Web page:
“My sisters and I were brought up in terry toweling nappies.
I knew when I had children that I had no problem in doing the same for my children, no disposables for me. However, researching what to do when pregnant opened up a minefield. It took a long time to grasp exactly how these clever reusables worked (we’d decided to opt for next generation on from terries).
I scrolled through many, many not necessarily, user-friendly reusable nappy websites. A lot assumed prior knowledge and talk of outer liners, inner liners, wraps, bamboo, cotton and so on were frustratingly inaccessible. I knew that I didn’t want to have a nappy that added more work to my soon to be new Mum life and looked for the most straightforward design. The bumgenius nappies http://www.bumgenius.com/index.php> came up time and time again as the most simple, logical design.
Three things convinced me:
1. Seeing a video of a wriggly baby being changed quickly with the bumgenius nappy (see You Tube for 1000s of examples),
2. Finding Fill Your Pants <http://www.fill-your-pants.com/>, a clear, straightforward reusable nappy shopping site and
3. My American nanny friend singing the praises of bumgenius when I said that I was thinking of going for them “They are the best, I’m so happy for you! They’re no. 1 in the States”.
I bought the bumgenius starter kit from FYP, complete with nappies, nappy liners, wash bag and waterproof carrier. This was really helpful so that I had all the components needed to begin. We also had 2 nappy buckets, one for dirty nappies, one as a bin for discarded liners and wipes etc. We also got a £25 cashback voucher from our council (Derby County Council http://www.derby.gov.uk/Environment/RubbishWasteReCycling/HouseholdWaste/realcotnaps.htm>) on presentation of our receipt, one reason being that “…a baby will use upto 4,000 disposable nappies or between 25 – 30 cloth nappies. 3 billion disposable nappies (around 1/2 million tonnes) are thrown away every year in the UK that is 8 million every day!”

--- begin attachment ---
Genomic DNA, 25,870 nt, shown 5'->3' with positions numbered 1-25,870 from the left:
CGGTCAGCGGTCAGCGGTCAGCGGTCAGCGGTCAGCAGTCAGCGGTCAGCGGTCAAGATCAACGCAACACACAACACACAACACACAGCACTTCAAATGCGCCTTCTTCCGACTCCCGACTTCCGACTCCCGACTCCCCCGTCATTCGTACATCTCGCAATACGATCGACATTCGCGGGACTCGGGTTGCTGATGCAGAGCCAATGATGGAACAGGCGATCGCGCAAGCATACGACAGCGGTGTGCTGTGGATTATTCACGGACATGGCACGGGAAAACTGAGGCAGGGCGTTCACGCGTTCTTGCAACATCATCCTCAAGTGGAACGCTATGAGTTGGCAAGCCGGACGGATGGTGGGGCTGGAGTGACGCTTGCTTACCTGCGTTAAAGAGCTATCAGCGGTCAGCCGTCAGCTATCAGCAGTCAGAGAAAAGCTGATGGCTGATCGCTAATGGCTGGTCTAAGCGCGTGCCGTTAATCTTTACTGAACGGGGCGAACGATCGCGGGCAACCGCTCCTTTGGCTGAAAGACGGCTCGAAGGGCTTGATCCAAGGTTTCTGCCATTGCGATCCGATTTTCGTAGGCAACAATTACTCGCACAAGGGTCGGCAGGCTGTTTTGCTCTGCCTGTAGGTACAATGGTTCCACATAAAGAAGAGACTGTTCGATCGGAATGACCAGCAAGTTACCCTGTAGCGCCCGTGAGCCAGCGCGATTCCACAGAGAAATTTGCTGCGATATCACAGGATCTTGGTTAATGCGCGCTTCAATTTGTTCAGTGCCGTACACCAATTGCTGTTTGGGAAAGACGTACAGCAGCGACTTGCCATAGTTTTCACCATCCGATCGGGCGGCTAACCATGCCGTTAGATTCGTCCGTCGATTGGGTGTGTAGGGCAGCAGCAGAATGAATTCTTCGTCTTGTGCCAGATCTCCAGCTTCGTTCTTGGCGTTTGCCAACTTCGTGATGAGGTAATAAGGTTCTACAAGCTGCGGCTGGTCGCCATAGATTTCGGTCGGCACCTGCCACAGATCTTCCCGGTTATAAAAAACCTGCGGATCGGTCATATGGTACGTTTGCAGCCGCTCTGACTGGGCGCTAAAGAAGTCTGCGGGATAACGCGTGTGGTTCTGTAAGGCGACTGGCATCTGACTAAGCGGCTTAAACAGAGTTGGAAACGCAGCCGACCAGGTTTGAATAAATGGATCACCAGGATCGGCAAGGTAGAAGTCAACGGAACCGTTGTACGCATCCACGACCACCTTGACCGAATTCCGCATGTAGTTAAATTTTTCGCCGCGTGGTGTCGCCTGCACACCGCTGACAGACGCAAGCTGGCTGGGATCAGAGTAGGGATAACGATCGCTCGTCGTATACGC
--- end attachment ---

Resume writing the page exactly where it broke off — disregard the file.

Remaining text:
My daughter is now 13 months old and we’re still going strong. She uses about 4 a day, one double up for nighttime. The nursery she goes to are happy to use them, I just take 3 or 4 for the day, along with a waterproof bag for them to deposit the dirties, and pick her and the nappies up at the end of the working day. We normally do a wash every other day. We’ve got about 20 nappies (buying extra as we went along so we had spares for nursery). We have a couple of each colour in their range and I think they’re beautiful! Despite all the use over the last year they aren’t stained and nasty looking either. Still presentable!
- Get starter kit.
- Use environmentally-friendly washing powder/liquid (supermarket own is fine so no more than standard stuff)
- Read user guides, e.g., FYP website has a bumgenius guide which I started off with
- Washing them at 60 degrees with half advised level of detergent is fine. We haven’t bothered to do a pre-rinse or post rinse and been fine.
- We use liners (helps separate poopy from the nappy for easy plopping into the toilet bowl)
- Biodegradable, flushable liners are best, though these aren’t easy to get on the high street (e.g., Boots, Mothercare only stock non-biodegradable, non-flushable) so bulk buying online is better. That way you can plop the whole lot down the loo instead of having to split them.
- Newborns only need the newborn liner (smaller one)
- As they get older you use the larger one, un popping the poppers to make them longer as the nappy is made bigger.
- For night times, we double up with a newborn and standard liner (this is particularly useful until your child stops feeding in the night).
- They dry quite quickly on the line/ on radiators (normally over night), tumble drying is speedy.